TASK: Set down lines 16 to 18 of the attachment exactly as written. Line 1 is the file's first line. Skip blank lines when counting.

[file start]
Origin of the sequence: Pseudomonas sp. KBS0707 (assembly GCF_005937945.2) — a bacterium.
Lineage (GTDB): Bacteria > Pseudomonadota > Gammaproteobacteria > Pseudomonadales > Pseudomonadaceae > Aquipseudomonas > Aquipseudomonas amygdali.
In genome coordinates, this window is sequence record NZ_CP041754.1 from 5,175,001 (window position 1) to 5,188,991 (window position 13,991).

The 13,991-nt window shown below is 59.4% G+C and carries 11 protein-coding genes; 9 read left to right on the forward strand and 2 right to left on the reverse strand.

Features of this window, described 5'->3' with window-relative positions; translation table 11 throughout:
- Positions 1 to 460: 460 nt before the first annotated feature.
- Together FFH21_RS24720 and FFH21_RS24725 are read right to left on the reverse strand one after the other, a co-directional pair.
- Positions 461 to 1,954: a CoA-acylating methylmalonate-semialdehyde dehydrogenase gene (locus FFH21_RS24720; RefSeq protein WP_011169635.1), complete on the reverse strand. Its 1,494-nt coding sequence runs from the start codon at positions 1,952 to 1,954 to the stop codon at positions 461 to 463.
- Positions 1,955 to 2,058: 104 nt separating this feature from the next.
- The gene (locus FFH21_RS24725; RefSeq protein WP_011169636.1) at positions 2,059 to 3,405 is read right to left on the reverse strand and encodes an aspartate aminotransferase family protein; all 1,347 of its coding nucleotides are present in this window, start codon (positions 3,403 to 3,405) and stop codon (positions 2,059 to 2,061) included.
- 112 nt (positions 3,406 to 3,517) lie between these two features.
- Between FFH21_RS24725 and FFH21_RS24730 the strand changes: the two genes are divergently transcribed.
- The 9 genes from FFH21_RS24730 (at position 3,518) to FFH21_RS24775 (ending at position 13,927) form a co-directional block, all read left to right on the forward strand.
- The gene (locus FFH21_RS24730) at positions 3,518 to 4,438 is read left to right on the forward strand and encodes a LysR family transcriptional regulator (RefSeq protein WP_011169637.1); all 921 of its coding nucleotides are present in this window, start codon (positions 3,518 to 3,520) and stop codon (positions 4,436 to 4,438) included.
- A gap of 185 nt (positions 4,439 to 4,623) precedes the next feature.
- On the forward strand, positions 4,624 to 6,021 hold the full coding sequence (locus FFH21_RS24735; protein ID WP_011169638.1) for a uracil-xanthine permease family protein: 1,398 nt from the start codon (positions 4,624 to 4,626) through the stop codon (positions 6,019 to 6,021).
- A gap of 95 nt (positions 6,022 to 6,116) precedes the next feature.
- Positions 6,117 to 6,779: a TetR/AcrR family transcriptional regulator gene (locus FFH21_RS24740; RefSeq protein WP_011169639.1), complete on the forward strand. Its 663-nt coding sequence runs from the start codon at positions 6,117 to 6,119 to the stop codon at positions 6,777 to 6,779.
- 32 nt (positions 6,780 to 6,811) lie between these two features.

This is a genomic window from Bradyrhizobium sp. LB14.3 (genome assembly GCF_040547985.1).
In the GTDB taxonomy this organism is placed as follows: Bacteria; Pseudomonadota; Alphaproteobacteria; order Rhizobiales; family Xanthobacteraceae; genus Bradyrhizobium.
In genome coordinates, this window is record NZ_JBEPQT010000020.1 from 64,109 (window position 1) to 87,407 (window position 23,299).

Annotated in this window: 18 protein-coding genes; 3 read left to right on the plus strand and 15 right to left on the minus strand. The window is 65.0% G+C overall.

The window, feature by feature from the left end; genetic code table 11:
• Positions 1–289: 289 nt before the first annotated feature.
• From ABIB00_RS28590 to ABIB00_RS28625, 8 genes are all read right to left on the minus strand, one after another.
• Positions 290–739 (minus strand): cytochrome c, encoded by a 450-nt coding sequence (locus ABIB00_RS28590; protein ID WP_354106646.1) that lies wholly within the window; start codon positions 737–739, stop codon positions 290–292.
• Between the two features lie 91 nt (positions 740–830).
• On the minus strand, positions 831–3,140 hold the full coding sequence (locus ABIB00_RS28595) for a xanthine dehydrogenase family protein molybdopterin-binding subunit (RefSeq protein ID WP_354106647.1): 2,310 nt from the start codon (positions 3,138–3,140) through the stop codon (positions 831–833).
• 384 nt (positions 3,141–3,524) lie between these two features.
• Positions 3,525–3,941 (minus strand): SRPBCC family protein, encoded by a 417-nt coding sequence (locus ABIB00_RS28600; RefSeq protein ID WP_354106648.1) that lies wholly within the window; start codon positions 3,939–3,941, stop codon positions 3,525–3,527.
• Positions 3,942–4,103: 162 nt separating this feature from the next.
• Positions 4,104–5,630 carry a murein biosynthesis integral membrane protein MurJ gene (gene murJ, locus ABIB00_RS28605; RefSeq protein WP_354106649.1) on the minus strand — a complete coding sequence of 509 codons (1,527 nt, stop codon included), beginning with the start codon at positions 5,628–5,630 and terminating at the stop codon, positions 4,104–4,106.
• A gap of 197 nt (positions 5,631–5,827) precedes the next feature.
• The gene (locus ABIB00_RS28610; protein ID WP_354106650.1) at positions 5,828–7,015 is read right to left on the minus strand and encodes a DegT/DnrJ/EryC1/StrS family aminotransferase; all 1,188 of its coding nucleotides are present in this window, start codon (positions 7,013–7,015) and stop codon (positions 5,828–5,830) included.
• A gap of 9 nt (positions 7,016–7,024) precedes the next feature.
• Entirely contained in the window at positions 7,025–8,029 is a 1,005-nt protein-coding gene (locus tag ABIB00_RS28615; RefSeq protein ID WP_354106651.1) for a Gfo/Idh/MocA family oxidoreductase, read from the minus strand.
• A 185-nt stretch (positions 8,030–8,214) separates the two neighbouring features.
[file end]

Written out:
- On the forward strand, positions 4,624 to 6,021 hold the full coding sequence (locus FFH21_RS24735; protein ID WP_011169638.1) for a uracil-xanthine permease family protein: 1,398 nt from the start codon (positions 4,624 to 4,626) through the stop codon (positions 6,019 to 6,021).
- A gap of 95 nt (positions 6,022 to 6,116) precedes the next feature.
- Positions 6,117 to 6,779: a TetR/AcrR family transcriptional regulator gene (locus FFH21_RS24740; RefSeq protein WP_011169639.1), complete on the forward strand. Its 663-nt coding sequence runs from the start codon at positions 6,117 to 6,119 to the stop codon at positions 6,777 to 6,779.